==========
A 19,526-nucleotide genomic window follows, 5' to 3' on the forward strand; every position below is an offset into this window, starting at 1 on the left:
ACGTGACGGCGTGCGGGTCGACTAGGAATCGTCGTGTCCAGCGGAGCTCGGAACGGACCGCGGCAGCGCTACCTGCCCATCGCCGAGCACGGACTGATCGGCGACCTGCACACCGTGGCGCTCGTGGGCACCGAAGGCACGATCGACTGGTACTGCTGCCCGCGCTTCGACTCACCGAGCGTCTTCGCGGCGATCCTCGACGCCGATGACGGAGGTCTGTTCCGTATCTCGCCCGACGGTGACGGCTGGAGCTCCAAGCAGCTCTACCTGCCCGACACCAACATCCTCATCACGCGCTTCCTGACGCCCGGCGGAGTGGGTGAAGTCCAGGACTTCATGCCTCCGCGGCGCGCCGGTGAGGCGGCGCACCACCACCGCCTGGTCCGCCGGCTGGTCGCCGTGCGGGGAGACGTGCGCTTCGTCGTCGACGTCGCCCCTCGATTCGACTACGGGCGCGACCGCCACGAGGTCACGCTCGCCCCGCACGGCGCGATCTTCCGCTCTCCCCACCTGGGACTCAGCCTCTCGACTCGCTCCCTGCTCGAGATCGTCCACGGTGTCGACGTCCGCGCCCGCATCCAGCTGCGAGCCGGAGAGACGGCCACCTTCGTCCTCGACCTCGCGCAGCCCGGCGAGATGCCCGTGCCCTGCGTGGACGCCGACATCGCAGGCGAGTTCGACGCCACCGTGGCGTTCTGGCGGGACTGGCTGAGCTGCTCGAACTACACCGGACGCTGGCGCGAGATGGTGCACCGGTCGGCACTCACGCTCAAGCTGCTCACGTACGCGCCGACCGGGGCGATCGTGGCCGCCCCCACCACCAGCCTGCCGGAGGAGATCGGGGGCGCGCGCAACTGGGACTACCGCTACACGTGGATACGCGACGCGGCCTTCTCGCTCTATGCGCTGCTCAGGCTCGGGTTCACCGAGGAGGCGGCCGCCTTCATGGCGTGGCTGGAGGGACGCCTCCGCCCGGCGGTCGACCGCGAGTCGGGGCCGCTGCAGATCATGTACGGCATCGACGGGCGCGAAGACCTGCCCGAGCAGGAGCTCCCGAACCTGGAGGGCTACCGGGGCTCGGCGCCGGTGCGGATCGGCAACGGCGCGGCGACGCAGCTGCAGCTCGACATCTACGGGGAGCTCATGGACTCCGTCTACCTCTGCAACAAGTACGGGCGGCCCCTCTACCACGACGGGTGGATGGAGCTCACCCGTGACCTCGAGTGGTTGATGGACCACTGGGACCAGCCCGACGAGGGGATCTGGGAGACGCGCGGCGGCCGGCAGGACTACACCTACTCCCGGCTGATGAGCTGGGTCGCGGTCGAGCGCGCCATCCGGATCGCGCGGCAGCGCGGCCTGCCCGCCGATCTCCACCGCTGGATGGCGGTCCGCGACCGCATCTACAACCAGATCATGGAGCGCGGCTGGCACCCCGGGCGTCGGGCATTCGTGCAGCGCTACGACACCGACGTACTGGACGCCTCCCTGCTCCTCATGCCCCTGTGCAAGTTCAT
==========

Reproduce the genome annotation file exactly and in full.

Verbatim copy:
A 19,526-nucleotide genomic window follows, 5' to 3' on the forward strand; every position below is an offset into this window, starting at 1 on the left:
ACGTGACGGCGTGCGGGTCGACTAGGAATCGTCGTGTCCAGCGGAGCTCGGAACGGACCGCGGCAGCGCTACCTGCCCATCGCCGAGCACGGACTGATCGGCGACCTGCACACCGTGGCGCTCGTGGGCACCGAAGGCACGATCGACTGGTACTGCTGCCCGCGCTTCGACTCACCGAGCGTCTTCGCGGCGATCCTCGACGCCGATGACGGAGGTCTGTTCCGTATCTCGCCCGACGGTGACGGCTGGAGCTCCAAGCAGCTCTACCTGCCCGACACCAACATCCTCATCACGCGCTTCCTGACGCCCGGCGGAGTGGGTGAAGTCCAGGACTTCATGCCTCCGCGGCGCGCCGGTGAGGCGGCGCACCACCACCGCCTGGTCCGCCGGCTGGTCGCCGTGCGGGGAGACGTGCGCTTCGTCGTCGACGTCGCCCCTCGATTCGACTACGGGCGCGACCGCCACGAGGTCACGCTCGCCCCGCACGGCGCGATCTTCCGCTCTCCCCACCTGGGACTCAGCCTCTCGACTCGCTCCCTGCTCGAGATCGTCCACGGTGTCGACGTCCGCGCCCGCATCCAGCTGCGAGCCGGAGAGACGGCCACCTTCGTCCTCGACCTCGCGCAGCCCGGCGAGATGCCCGTGCCCTGCGTGGACGCCGACATCGCAGGCGAGTTCGACGCCACCGTGGCGTTCTGGCGGGACTGGCTGAGCTGCTCGAACTACACCGGACGCTGGCGCGAGATGGTGCACCGGTCGGCACTCACGCTCAAGCTGCTCACGTACGCGCCGACCGGGGCGATCGTGGCCGCCCCCACCACCAGCCTGCCGGAGGAGATCGGGGGCGCGCGCAACTGGGACTACCGCTACACGTGGATACGCGACGCGGCCTTCTCGCTCTATGCGCTGCTCAGGCTCGGGTTCACCGAGGAGGCGGCCGCCTTCATGGCGTGGCTGGAGGGACGCCTCCGCCCGGCGGTCGACCGCGAGTCGGGGCCGCTGCAGATCATGTACGGCATCGACGGGCGCGAAGACCTGCCCGAGCAGGAGCTCCCGAACCTGGAGGGCTACCGGGGCTCGGCGCCGGTGCGGATCGGCAACGGCGCGGCGACGCAGCTGCAGCTCGACATCTACGGGGAGCTCATGGACTCCGTCTACCTCTGCAACAAGTACGGGCGGCCCCTCTACCACGACGGGTGGATGGAGCTCACCCGTGACCTCGAGTGGTTGATGGACCACTGGGACCAGCCCGACGAGGGGATCTGGGAGACGCGCGGCGGCCGGCAGGACTACACCTACTCCCGGCTGATGAGCTGGGTCGCGGTCGAGCGCGCCATCCGGATCGCGCGGCAGCGCGGCCTGCCCGCCGATCTCCACCGCTGGATGGCGGTCCGCGACCGCATCTACAACCAGATCATGGAGCGCGGCTGGCACCCCGGGCGTCGGGCATTCGTGCAGCGCTACGACACCGACGTACTGGACGCCTCCCTGCTCCTCATGCCCCTGTGCAAGTTCAT